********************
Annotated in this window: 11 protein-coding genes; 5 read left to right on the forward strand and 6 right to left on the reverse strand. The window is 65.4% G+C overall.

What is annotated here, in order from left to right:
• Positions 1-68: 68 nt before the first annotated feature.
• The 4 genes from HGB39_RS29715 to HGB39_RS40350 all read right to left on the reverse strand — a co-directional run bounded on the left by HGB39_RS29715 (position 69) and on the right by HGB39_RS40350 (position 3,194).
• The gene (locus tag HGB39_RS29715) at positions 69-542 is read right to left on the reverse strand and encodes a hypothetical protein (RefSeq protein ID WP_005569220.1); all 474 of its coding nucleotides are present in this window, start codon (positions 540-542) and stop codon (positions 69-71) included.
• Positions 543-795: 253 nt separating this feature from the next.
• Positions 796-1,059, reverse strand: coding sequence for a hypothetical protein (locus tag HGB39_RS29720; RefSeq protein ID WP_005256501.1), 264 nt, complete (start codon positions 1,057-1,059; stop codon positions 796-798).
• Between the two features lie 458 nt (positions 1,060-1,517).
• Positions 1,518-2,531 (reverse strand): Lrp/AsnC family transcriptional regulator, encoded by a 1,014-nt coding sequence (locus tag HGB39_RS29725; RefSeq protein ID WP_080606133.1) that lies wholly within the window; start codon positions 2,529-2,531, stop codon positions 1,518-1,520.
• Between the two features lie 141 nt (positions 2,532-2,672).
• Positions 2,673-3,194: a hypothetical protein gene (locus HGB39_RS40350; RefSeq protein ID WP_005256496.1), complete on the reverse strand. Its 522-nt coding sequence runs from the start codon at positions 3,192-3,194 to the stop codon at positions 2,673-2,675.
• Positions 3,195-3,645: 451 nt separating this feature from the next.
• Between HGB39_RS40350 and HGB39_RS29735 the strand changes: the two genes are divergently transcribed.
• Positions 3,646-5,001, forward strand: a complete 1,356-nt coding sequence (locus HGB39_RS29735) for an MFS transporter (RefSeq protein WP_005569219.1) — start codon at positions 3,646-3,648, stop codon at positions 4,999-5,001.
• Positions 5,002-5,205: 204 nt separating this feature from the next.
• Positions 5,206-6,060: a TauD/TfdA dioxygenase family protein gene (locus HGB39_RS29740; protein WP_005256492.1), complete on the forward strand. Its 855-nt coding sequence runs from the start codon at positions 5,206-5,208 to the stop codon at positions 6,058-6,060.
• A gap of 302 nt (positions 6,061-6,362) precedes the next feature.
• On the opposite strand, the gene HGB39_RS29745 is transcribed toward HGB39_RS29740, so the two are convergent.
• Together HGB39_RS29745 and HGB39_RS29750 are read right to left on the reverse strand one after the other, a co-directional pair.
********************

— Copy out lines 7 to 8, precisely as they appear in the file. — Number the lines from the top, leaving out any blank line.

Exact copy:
• Positions 796-1,059, reverse strand: coding sequence for a hypothetical protein (locus tag HGB39_RS29720; RefSeq protein ID WP_005256501.1), 264 nt, complete (start codon positions 1,057-1,059; stop codon positions 796-798).
• Between the two features lie 458 nt (positions 1,060-1,517).